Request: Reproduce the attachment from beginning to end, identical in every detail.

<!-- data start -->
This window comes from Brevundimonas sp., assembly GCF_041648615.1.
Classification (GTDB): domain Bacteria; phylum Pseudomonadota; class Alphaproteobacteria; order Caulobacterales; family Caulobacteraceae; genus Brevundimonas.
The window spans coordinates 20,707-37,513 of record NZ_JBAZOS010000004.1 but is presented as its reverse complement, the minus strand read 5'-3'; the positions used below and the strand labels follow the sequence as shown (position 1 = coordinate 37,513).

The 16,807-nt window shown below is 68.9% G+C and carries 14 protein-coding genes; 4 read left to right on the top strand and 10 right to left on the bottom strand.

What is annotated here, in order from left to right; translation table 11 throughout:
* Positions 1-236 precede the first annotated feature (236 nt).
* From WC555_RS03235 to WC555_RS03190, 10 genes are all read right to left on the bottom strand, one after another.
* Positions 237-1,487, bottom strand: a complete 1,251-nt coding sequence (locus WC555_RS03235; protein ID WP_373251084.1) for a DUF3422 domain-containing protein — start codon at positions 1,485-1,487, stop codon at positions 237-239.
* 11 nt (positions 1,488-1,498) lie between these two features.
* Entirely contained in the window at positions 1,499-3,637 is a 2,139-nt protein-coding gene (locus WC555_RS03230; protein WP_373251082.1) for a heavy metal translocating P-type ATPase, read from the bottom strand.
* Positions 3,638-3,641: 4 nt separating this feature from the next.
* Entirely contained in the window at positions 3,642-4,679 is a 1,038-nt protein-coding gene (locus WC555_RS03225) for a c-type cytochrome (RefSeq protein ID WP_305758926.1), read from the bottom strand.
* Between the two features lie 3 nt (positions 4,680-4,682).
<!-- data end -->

This window comes from Brevundimonas sp., assembly GCF_041648615.1.
Classification (GTDB): domain Bacteria; phylum Pseudomonadota; class Alphaproteobacteria; order Caulobacterales; family Caulobacteraceae; genus Brevundimonas.
The window spans coordinates 20,707-37,513 of record NZ_JBAZOS010000004.1 but is presented as its reverse complement, the minus strand read 5'-3'; the positions used below and the strand labels follow the sequence as shown (position 1 = coordinate 37,513).

The 16,807-nt window shown below is 68.9% G+C and carries 14 protein-coding genes; 4 read left to right on the top strand and 10 right to left on the bottom strand.

What is annotated here, in order from left to right; translation table 11 throughout:
* Positions 1-236 precede the first annotated feature (236 nt).
* From WC555_RS03235 to WC555_RS03190, 10 genes are all read right to left on the bottom strand, one after another.
* Positions 237-1,487, bottom strand: a complete 1,251-nt coding sequence (locus WC555_RS03235; protein ID WP_373251084.1) for a DUF3422 domain-containing protein — start codon at positions 1,485-1,487, stop codon at positions 237-239.
* 11 nt (positions 1,488-1,498) lie between these two features.
* Entirely contained in the window at positions 1,499-3,637 is a 2,139-nt protein-coding gene (locus WC555_RS03230; protein WP_373251082.1) for a heavy metal translocating P-type ATPase, read from the bottom strand.
* Positions 3,638-3,641: 4 nt separating this feature from the next.
* Entirely contained in the window at positions 3,642-4,679 is a 1,038-nt protein-coding gene (locus WC555_RS03225) for a c-type cytochrome (RefSeq protein ID WP_305758926.1), read from the bottom strand.
* Between the two features lie 3 nt (positions 4,680-4,682).